Galveston Family and Attorney Demand Police Body Cam Footage After Horseback Arrest

Civil rights advocates and the family of a Black man are demanding that police release body camera video of his arrest, after a photo of him handcuffed and bound with rope went viral. Two white Texas police officers walked him down a street on horseback.

Officer P. Borsch and Officer A. Smith from the Galveston Police Department arrested Donald Neely, 43, on criminal trespassing charges at 601 23rd Street. An onlooker posted the disturbing photo of the arrest on social media on August 3 and sparked national outrage.

The department noted in a statement on Facebook that Neely had been warned before about trespassing in the area. Authorities said Neely, who is Black, was handcuffed “and a line was clipped to the handcuffs.” Both officers were wearing body cameras at the time of the arrest.

Galveston Police Chief Vernon L. Hale, III issued an apology and said that he understood “the negative perception” of the arrest technique. In his apology, he stated the department had “changed the policy to prevent the use of this technique and will review all mounted training and procedures for more appropriate methods.”

“First and foremost I must apologize to Mr. Neely for this unnecessary embarrassment. Although this is a trained technique and best practice in some scenarios, I believe our officers showed poor judgement in this instance and could have waited for a transport unit at the location of the arrest,” Hale said in a previous statement.

Despite the apology, many civil rights advocates point to the image’s disturbing nature because it is reminiscent of era of slavery. Neely’s attorney, prominent civil rights lawyer Benjamin Crump, said during a press conference on August 12 that Neely has been diagnosed with paranoid schizophrenia, depression, and bipolar disorder.

He said seeing the image on social media was "like they were dragging our entire community down the street by rope." "These horrific images… conjure up historical memories of when slave owners… dragged black slaves by rope around their necks back in the 1700s and the 1800s," Crump said, according to ABC News. "This isn’t 1819, this is 2019, Galveston!”

"If these officers are good people, of good character, then the Galveston Police Department should have no problem releasing the police body cam video," Crump continued. "[The video will show] the content of their character when they talked to, and how they treated an unarmed Black citizen who was suffering from mental illnesses."

During the press conference, Crump said he filed a formal request for the police department to release the body cam footage of the arrest, NBC News reported.

"Government if you want us to believe what you’re saying about these police officers being of good will and good morals and good character of content then release the video," Crump said, according to WTHR. "You don't need to say no more, release the video. Don't say no more, release the video. Don't say no more, release the video. Don't say no more, release the video."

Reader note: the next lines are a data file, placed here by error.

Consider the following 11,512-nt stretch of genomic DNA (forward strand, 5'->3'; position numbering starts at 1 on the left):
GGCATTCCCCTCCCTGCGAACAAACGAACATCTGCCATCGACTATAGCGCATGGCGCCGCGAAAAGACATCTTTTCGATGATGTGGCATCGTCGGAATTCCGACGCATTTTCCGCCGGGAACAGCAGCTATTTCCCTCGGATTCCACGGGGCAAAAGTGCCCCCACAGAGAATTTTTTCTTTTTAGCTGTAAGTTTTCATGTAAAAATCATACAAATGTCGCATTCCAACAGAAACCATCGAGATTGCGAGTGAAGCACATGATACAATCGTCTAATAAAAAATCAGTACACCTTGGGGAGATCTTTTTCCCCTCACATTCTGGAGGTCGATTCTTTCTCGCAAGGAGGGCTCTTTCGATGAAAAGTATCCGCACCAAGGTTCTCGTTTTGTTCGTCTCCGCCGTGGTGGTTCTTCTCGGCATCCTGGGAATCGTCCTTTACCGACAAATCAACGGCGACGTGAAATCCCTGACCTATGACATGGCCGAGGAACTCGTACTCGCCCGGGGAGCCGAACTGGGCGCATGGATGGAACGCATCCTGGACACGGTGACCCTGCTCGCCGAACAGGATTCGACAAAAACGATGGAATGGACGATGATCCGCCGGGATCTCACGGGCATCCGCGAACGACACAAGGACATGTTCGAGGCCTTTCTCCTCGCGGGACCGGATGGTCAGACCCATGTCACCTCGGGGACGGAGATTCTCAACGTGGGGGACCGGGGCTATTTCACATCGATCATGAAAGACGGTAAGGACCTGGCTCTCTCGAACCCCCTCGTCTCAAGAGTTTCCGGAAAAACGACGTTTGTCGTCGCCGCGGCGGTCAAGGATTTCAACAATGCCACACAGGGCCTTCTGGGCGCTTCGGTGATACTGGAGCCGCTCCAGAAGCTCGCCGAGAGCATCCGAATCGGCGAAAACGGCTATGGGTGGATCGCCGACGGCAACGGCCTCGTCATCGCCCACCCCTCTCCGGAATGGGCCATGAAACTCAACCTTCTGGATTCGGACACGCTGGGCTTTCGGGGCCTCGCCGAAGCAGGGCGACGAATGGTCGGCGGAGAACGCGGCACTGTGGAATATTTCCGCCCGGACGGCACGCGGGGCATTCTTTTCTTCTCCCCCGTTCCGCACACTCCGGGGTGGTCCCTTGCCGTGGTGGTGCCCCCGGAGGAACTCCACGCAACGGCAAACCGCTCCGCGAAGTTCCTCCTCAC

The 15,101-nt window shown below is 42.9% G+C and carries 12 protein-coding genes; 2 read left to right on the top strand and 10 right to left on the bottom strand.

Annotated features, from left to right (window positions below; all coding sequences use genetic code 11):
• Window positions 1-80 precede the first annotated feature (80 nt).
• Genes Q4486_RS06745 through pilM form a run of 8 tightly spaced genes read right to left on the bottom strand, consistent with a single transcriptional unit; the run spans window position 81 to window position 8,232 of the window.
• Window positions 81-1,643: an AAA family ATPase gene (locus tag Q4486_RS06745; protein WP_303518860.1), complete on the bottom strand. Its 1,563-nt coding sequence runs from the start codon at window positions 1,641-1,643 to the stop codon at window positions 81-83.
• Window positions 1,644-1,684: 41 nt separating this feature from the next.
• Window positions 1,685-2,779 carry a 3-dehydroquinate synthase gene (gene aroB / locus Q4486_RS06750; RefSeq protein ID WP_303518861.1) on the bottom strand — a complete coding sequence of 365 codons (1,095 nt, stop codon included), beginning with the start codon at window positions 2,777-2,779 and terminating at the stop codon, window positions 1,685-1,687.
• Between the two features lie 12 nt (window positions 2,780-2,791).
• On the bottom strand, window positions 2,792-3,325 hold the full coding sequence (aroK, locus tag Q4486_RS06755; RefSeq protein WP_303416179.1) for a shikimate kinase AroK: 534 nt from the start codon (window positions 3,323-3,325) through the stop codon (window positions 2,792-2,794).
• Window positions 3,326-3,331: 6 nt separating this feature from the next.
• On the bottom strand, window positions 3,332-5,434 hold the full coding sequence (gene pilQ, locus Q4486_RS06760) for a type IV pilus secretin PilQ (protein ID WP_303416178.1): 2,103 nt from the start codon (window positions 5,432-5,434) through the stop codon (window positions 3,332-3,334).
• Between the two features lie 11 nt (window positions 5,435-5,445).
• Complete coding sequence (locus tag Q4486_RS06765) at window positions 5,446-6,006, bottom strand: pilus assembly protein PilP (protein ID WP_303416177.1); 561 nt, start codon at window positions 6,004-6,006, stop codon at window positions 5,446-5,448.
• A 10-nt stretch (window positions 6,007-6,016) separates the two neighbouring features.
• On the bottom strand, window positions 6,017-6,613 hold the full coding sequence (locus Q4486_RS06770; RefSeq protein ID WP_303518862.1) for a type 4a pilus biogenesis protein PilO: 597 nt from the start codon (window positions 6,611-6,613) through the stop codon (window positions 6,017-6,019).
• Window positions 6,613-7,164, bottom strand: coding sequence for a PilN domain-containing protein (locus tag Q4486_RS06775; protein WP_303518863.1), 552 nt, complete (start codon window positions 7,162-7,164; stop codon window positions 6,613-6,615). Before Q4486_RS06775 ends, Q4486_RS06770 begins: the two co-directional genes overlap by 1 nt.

The department has 20 business days to release the body cam videos to the public, but has the option to dispute the request by sending it to the Texas attorney general, according to NBC News. Crump said if the footage is not released, there will be protests.

"Until you release that video from that body camera, we're not going anywhere. We’re going to stay here and stand with Neely and his family," Crump said, according to the news station.

"If you don't release it in 30 days, we’re going to invite other civil rights advocates, and we’re going to march on Galveston," he continued. "And we’re going to march on the same streets that you dragged Neely down on a rope."

On August 8, the police department announced it has called on the Texas Ranger Division of the Texas Department of Public Safety and the Galveston County Sheriff’s Office to investigate Neely’s arrest. The department said the Texas Rangers will “conduct a criminal inquiry related to the arrest” and the Sheriff's office will “perform a full administrative review of the department’s policies and practices as they relate to the arrest.”

“This is such a polarizing event that it is imperative that we have an independent, third-party investigation to ensure we address any potential issues,” City Manager Brian Maxwell said in a statement.

About the Author

Maria Perez is a breaking news writer for The North Star. She has an M.A. in Urban Reporting from the CUNY Graduate School of Journalism. She has been published in the various venues, including Newsweek, Juvenile Justice Information Exchange, City Limits, and local newspapers like The Wave and The Home Reporter.